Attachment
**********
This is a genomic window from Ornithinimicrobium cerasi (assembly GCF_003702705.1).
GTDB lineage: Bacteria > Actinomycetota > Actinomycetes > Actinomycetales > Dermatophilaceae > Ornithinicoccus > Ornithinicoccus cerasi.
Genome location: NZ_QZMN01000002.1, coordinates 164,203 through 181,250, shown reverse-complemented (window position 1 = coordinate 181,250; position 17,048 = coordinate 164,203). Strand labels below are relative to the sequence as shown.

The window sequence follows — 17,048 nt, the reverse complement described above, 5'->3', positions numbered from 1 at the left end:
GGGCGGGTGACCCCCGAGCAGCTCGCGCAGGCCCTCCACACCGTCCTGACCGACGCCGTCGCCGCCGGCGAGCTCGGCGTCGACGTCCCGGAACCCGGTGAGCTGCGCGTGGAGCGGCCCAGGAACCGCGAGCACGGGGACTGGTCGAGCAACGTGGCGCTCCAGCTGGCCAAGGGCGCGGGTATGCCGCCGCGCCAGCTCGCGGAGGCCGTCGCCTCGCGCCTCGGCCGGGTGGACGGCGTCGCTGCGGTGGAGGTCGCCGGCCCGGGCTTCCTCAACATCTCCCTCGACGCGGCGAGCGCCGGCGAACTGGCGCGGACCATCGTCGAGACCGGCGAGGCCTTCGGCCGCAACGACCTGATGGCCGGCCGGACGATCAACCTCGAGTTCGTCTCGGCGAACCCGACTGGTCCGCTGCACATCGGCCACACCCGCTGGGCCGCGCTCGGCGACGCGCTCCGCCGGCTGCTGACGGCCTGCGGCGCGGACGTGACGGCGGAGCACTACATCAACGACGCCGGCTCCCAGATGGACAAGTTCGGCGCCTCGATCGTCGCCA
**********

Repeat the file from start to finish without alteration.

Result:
This is a genomic window from Ornithinimicrobium cerasi (assembly GCF_003702705.1).
GTDB lineage: Bacteria > Actinomycetota > Actinomycetes > Actinomycetales > Dermatophilaceae > Ornithinicoccus > Ornithinicoccus cerasi.
Genome location: NZ_QZMN01000002.1, coordinates 164,203 through 181,250, shown reverse-complemented (window position 1 = coordinate 181,250; position 17,048 = coordinate 164,203). Strand labels below are relative to the sequence as shown.

The window sequence follows — 17,048 nt, the reverse complement described above, 5'->3', positions numbered from 1 at the left end:
GGGCGGGTGACCCCCGAGCAGCTCGCGCAGGCCCTCCACACCGTCCTGACCGACGCCGTCGCCGCCGGCGAGCTCGGCGTCGACGTCCCGGAACCCGGTGAGCTGCGCGTGGAGCGGCCCAGGAACCGCGAGCACGGGGACTGGTCGAGCAACGTGGCGCTCCAGCTGGCCAAGGGCGCGGGTATGCCGCCGCGCCAGCTCGCGGAGGCCGTCGCCTCGCGCCTCGGCCGGGTGGACGGCGTCGCTGCGGTGGAGGTCGCCGGCCCGGGCTTCCTCAACATCTCCCTCGACGCGGCGAGCGCCGGCGAACTGGCGCGGACCATCGTCGAGACCGGCGAGGCCTTCGGCCGCAACGACCTGATGGCCGGCCGGACGATCAACCTCGAGTTCGTCTCGGCGAACCCGACTGGTCCGCTGCACATCGGCCACACCCGCTGGGCCGCGCTCGGCGACGCGCTCCGCCGGCTGCTGACGGCCTGCGGCGCGGACGTGACGGCGGAGCACTACATCAACGACGCCGGCTCCCAGATGGACAAGTTCGGCGCCTCGATCGTCGCCA